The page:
In Santa Monica, the Tahiti isn’t some swank new hotel or upscale condo development — though it does feature the clean lines and aesthetics of modern architecture. The Tahiti Housing Complex, designed by the local architects at Daly Genik under the auspices of a local non-profit, is a green affordable housing development.
We’ve covered a number of such developments over the past year, part of a nationwide trend toward eco-construction not just for those who can afford it, but for everyone. We’ve seen it in the East in Virginia, DC and Georgia — and most notably, in recent news, in New York City’s Via Verde development. We’ve also seen it in the West in Denver and Houston, but nowhere more so than in California, with cities like L.A. and San Diego leading the way.
San Diego, in particular, has captured green building headlines for its emphasis on reducing residents’ monthly utility bills — and the burden on the local grid — with solar power. (A trend with the potential to extend across the state, as per California’s Multifamily Affordable Solar Housing program, which provides incentives of up to $4.00 per watt for the installation of solar systems at lower-income housing complexes.) But an important question remains in this hot climate. What to do about AC?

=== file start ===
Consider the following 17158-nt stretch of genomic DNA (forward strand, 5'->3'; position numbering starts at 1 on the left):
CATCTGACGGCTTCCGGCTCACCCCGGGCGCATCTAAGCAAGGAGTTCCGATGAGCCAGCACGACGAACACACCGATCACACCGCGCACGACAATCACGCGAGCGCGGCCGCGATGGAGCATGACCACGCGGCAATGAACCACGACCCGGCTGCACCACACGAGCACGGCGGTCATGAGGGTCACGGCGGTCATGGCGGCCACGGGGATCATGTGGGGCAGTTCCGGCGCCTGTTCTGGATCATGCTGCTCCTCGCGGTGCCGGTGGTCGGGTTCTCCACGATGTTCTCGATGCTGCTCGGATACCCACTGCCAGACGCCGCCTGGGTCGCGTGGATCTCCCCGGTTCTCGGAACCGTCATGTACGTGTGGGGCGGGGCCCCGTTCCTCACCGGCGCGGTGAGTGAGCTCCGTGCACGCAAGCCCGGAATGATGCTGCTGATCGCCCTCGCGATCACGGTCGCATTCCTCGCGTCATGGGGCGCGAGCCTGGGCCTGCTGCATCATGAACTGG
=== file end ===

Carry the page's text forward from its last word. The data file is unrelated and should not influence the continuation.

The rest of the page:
Santa Monica’s Tahiti Housing Complex (which comes to us via Inhabitat) helps to answer that question. All storm water across the site of the building is directed to a central water retention and recharge basin, over which stands a bamboo forest central to both the complex’s landscaping and its environmental performance. This bamboo grove is crisscrossed by bridges at two levels, and creates a cool microclimate that enhances natural ventilation in the units while enhancing the ecology of natural environment. (This area of the site was formerly covered by an asphalt parking lot.)
This bamboo grove pulls triple duty, in terms of the complex’s aesthetics and performance, in that it also helps the Tahiti get away without air conditioning. In an area of the country where transmission lines sag under the peak loads of juice demanded to keep buildings cool, this represents a significant achievement on the part of the building’s designers.
The density of the complex torn down to make way for the Tahiti has effectively been doubled by this development without increasing its physical footprint. The complex was designed to provide critically needed housing for low-income families in Santa Monica, as was built to LEED standards on the site of a deteriorated apartment complex. It is divided into six nearly identical buildings, mirrored and adjusted in plan to form courtyards between them while providing natural daylighting to occupants on three sides. Instead of one large shared courtyard, the site plan breaks the open space up and distributes it via patios and balconies, encourage openness without sacrificing privacy.
The project recently won a 2012 AIA California Council Merit Award, in recognition of both its design and environmental excellence.